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Legislative changes preserve land preservation program

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Sen. Neal Kedzie
June 27, 2011

The Wisconsin Knowles-Nelson Stewardship program is an environmental success story that I’ve supported throughout my tenure in the Legislature. The program allows the DNR to buy and preserve land for generations to come. Some of Wisconsin’s “best-kept secrets” for outdoor enthusiasts may be found on Stewardship land.


The 2011-13 state budget authorizes the program through 2020 while borrowing $60 million per year—a reduction from the previous $86 million annually. While some were quick to criticize the Legislature for authorizing less borrowing, the fact is the reduction was required to preserve the program and keep it viable and affordable for taxpayers. Through the years, the borrowing limit increased nearly three-fold. In our current economy, returning to a more reasonable level was necessary and appropriate.


The Legislature also restored much-needed oversight and accountability to the program. Oversight was virtually eliminated by the previous administration and made it more difficult for lawmakers to determine if money was spent appropriately. At one point, the Legislature was completely cut out of the process, leaving taxpayers wondering who was minding the land purchase store. In the new budget, legislative oversight is increased. The Joint Finance Committee may review any purchase of more than $250,000. The committee could also review projects less than $250,000 under certain circumstances. The previous threshold for review was $750,000.


Another important issue is information regarding location and access to Stewardship properties. The 2009 Legislature removed a requirement for the DNR to create a Stewardship land directory that would have provided information of lands open to the public. The reason for the change was a mystery, as was information regarding locations of Stewardship properties. Fortunately, the Assembly has passed new legislation to reinstate this requirement. I am pleased to be the Senate author of this bill and believe more information will better serve taxpayers and the program itself.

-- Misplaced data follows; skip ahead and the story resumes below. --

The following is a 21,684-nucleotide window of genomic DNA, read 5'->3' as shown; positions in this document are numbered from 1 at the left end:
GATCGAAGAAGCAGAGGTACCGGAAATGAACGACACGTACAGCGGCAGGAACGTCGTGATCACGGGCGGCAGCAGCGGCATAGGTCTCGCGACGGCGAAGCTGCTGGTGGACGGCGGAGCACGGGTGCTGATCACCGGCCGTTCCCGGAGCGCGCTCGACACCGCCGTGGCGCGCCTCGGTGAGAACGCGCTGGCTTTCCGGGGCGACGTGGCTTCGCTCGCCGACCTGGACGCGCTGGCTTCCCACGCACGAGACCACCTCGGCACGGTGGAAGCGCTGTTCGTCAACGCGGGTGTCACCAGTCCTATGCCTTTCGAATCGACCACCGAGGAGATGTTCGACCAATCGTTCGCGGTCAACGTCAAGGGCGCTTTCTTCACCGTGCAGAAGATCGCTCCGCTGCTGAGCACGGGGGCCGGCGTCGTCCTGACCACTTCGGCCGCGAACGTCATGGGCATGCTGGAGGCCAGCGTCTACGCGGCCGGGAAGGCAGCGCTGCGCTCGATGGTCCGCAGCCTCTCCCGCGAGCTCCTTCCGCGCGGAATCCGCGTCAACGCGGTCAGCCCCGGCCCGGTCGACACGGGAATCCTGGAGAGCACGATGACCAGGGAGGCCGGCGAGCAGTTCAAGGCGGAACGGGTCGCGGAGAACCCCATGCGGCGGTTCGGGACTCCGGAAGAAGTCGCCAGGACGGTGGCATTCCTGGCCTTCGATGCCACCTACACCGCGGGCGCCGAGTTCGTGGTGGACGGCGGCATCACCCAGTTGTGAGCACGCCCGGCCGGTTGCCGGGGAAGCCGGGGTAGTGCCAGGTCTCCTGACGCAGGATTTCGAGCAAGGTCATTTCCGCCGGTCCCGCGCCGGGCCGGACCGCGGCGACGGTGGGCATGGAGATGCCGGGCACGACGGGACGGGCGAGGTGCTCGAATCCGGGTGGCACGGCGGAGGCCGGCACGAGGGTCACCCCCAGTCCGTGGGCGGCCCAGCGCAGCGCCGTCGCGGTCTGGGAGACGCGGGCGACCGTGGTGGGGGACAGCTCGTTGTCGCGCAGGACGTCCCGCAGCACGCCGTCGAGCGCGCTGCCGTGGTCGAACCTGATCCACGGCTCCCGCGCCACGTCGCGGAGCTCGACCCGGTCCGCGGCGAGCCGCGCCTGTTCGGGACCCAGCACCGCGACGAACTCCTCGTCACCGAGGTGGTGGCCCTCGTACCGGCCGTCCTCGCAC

I believe in the Stewardship program and the value it provides for protecting and preserving Wisconsin’s most precious natural resources. Likewise, I believe Wisconsin taxpayers recognize this value and have shown their commitment to the program since its inception. But I also believe a public perception exists that the program maintains a “look, but don’t touch” policy in regards to the public’s ability to access and use Stewardship land. That perception might change as these new measures are enacted into law. I hope it does.


Taxpayers have funded purchases of hundreds of thousands of acres the last 20 years. With the exception of truly sensitive areas, they should be allowed to access and enjoy those lands to their fullest potential. Further, the state must be more active in educating the public of where those lands are, how they may be accessed, and which outdoor opportunities are available to them.


The Stewardship program will continue to be an environmental success story for the decade to come, and these reforms will lend to that success.


Sen. Neal Kedzie, R-Elkhorn, can be reached in Madison at P.O. Box 7882, Madison, WI 53707-7882 or by calling toll-free 1-800-578-1457. He may be reached in the district at (262) 742-2025 or at www.senatorkedzie.com.

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